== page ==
Revisiting Android via Titanium

I’ve been focusing exclusively on iPhone development lately and only briefly looked at the Android SDK back when the G1 was just a glimmer in T-Mobile customers’ eyes. Without a doubt the iPhone App Store is the place to sell mobile applications right now. The Android Market simply can’t compete (at least, according to every single cross-platform development anecdote and statistic I’ve seen) when it comes to the rate of apps being sold. However, it’s likely to become a bit more competitive with some of the new Android devices that are coming out.

Motorola’s Droid is probably the most-discussed of the bunch, with beefy specs and a pretty slick design (and marketing campaign to boot). From a feature standpoint it’s enough to make an iPhone geek want to jump ship. Whether or not the new batch of Android phones will catch on with consumers is yet to be seen, but we know that developers are getting on board.

Now, I’m not about to ditch Interface Builder for the paltry Android equivalents and start churning out mountains of XML, but the hype is enough to make me give some form of Android development a second look. I’ve always felt that cross-platform development is less than ideal. Some cross-platform mobile development tools rely heavily on web views or not-quite-native controls to get things done. You write HTML, and they stick it in the native platform’s WebKit view and call it a day. Compared to an application developed with the native APIs you get something that is slower, looks worse, and behaves in very strange ways. You can’t build the type of experience that the hardcore iPhone fans will pay for that way.

Enter Appcelerator Titanium.

Titanium combines web development with native controls through its clever JavaScript bridge. It bridges your JavaScript code to many of the native API methods on the iPhone and Android. This allows Titanium apps to really look and feel like native apps (because they are native apps, with native controls). There’s even a module system to add additional native components, like OpenGL views for graphics, or libraries that don’t already come with Titanium. There’s a whole class of applications that seem like a great fit for Titanium. Many apps that follow the CRUD pattern and mainly deal with web services or web content are prime candidates for something like Titanium. Writing JavaScript after writing Objective-C is a bit of a breath of fresh air. Using familiar HTML and CSS markup to define layouts is great compared to configuring UITableViewCell objects on the iPhone.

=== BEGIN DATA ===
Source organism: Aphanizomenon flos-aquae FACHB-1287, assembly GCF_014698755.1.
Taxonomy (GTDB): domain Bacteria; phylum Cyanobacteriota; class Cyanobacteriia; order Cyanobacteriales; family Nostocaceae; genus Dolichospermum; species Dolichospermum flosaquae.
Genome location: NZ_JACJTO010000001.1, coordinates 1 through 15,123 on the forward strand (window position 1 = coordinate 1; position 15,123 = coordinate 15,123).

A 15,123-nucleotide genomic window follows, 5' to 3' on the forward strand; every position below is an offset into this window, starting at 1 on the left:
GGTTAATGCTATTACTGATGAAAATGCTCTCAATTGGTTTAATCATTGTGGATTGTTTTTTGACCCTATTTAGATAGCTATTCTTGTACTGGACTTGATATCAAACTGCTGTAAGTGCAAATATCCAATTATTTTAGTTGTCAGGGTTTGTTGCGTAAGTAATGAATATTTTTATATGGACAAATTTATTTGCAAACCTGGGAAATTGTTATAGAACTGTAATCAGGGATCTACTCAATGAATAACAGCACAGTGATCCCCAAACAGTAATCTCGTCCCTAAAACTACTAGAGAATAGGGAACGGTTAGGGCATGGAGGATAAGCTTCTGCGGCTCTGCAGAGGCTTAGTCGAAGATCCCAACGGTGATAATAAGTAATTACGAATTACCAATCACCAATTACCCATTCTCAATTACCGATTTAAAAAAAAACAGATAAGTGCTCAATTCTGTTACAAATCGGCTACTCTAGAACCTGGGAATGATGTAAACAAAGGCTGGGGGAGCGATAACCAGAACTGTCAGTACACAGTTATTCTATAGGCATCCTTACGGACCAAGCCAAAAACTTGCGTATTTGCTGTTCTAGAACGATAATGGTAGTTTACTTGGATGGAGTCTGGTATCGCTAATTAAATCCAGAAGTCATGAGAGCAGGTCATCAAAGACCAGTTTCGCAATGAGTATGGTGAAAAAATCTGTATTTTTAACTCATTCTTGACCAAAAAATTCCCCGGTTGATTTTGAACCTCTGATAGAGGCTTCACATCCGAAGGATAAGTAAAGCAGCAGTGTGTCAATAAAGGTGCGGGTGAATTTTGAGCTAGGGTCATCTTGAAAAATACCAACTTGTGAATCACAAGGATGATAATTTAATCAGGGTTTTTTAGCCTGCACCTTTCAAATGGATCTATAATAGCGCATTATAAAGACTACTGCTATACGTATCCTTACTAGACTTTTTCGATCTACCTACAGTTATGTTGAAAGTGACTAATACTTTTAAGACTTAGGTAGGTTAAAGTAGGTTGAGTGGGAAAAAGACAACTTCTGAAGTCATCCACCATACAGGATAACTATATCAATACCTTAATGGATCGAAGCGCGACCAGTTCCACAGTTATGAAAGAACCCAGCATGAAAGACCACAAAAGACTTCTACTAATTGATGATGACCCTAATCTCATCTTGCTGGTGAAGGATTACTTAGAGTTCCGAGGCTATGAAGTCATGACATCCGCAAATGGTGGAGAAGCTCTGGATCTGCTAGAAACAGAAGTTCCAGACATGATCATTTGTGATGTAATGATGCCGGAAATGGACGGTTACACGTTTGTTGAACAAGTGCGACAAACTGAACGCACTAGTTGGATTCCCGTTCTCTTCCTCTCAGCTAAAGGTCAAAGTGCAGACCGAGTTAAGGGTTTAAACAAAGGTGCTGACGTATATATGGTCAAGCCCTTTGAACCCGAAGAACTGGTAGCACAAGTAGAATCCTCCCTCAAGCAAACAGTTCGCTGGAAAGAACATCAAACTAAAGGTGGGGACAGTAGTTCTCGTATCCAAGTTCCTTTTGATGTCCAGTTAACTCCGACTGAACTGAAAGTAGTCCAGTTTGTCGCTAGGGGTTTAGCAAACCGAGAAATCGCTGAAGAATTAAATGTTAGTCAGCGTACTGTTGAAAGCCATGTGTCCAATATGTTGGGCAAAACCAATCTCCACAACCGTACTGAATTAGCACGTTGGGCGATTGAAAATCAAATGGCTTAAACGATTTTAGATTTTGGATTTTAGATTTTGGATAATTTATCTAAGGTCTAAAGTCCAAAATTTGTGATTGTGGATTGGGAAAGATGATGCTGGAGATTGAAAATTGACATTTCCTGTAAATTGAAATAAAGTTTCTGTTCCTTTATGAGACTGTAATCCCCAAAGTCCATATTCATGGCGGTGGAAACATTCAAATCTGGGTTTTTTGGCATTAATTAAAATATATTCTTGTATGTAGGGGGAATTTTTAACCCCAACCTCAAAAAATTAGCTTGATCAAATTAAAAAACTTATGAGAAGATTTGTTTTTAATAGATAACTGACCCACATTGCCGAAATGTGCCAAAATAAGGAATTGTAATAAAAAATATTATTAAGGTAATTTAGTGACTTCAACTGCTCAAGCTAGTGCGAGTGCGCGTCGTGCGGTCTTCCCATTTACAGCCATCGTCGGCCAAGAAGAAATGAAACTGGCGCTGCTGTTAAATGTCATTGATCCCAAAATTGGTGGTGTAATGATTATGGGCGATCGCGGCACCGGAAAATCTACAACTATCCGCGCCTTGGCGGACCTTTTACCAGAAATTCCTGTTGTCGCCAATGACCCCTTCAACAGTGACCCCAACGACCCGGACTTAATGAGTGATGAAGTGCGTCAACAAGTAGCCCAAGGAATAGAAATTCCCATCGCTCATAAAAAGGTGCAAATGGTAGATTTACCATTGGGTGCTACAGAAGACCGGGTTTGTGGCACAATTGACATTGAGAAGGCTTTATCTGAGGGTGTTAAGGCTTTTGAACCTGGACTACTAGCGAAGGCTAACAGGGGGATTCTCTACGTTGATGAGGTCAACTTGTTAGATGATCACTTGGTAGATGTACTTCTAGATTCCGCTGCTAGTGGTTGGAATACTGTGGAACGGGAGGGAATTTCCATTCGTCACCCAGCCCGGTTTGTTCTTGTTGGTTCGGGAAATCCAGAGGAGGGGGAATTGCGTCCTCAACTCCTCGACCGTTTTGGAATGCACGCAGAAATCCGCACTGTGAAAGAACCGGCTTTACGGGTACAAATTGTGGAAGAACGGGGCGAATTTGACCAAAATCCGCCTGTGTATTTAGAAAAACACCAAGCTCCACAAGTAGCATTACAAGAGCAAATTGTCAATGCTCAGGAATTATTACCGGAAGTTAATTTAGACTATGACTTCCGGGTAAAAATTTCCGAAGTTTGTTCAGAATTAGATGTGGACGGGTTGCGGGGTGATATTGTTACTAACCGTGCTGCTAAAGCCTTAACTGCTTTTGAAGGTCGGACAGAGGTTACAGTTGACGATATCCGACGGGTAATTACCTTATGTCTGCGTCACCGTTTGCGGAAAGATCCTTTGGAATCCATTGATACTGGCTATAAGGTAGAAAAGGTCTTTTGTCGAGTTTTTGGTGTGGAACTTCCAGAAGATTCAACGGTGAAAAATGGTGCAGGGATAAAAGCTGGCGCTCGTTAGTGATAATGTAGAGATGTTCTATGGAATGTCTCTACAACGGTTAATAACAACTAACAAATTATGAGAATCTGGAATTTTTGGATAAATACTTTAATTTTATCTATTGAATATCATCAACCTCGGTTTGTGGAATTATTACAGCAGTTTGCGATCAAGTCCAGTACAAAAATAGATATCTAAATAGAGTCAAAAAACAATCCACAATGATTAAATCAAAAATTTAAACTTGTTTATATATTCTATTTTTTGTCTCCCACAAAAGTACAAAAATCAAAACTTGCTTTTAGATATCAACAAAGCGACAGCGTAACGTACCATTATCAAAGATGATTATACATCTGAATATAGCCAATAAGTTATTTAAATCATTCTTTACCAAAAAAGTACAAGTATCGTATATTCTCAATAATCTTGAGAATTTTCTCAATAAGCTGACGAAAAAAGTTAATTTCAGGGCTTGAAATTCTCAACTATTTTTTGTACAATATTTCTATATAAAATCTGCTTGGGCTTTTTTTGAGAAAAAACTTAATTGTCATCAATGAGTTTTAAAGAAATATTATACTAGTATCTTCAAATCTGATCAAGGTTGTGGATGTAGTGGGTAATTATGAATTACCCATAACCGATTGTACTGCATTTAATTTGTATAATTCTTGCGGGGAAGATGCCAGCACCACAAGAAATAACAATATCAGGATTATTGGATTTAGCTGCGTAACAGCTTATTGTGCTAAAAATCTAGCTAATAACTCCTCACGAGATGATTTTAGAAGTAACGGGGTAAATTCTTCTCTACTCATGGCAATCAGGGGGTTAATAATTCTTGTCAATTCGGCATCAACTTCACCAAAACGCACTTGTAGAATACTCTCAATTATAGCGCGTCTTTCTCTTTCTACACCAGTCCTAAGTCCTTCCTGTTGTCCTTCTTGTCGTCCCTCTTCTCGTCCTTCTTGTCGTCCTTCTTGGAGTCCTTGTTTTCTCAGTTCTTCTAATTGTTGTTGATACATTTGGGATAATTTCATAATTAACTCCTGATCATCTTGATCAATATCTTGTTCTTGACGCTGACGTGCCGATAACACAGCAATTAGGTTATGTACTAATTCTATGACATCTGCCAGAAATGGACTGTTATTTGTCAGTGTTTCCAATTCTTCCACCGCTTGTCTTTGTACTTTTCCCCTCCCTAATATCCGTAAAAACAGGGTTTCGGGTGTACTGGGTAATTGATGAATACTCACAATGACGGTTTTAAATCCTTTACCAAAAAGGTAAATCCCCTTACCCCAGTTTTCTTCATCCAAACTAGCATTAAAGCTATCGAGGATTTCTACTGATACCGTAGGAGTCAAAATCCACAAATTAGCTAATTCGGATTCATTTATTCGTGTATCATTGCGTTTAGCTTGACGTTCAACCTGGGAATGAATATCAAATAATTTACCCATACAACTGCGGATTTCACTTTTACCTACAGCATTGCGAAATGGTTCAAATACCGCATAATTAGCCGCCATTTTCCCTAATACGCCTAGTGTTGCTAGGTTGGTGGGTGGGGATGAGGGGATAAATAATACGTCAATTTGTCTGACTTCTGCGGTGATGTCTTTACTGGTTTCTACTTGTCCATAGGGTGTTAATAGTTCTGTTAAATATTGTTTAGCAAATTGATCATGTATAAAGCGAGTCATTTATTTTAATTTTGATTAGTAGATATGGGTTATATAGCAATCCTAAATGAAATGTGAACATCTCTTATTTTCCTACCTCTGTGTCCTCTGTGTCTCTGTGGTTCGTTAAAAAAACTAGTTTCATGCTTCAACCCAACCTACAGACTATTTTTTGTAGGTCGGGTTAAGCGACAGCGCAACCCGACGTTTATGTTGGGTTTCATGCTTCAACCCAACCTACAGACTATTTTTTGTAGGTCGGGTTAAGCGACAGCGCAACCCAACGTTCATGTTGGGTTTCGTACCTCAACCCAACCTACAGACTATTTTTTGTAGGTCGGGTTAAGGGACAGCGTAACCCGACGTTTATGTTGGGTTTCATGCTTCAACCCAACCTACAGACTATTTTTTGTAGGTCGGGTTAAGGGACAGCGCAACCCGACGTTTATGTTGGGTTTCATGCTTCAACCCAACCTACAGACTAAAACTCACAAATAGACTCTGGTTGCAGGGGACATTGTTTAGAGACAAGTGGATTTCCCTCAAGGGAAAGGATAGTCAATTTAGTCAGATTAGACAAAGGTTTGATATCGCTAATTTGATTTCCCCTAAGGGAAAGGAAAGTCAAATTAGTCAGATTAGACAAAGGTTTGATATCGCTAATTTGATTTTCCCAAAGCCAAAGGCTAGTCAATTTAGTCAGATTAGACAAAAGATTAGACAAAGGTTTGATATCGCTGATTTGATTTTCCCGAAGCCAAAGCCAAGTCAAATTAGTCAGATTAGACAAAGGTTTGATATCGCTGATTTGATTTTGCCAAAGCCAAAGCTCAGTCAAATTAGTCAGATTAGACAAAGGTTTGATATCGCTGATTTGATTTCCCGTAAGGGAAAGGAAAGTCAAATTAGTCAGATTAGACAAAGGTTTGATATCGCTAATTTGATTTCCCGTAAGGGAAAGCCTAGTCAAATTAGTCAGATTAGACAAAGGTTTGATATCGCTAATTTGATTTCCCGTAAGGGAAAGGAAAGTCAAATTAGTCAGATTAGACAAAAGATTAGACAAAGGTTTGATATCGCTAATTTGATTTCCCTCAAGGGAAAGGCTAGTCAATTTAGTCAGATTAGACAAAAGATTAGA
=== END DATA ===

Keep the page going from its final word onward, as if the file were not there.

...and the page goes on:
Being an open-source project, however, there are still some rough edges. From the GUI tool, sometimes it takes two or three clicks (of the same button) to launch your app in the simulator, or to stop the simulator. I found that a fresh project that included Prototype.js would not build, even though Titanium let me choose it when creating the project in the first place. The ease of writing JavaScript is balanced by the difficulty of effective debugging from within the app itself. It’s back to printf-style (with log4j-style levels) debugging for now. There seems to be no apparent output when JavaScript errors occur at runtime on the iPhone, and the JavaScript bridge technology may need extensive development before any more powerful debugging is possible.

The best part is that it actually does work! Despite a few obscure bugs in the Titanium library my quick-and-dirty Mobomo Blog Reader application was fairly simple to develop.

Mobomo Blog Reader

In short, I am willing to give iPhone/Android cross-development a chance for many types of apps with Titanium, and I’m interested to see where the platform goes.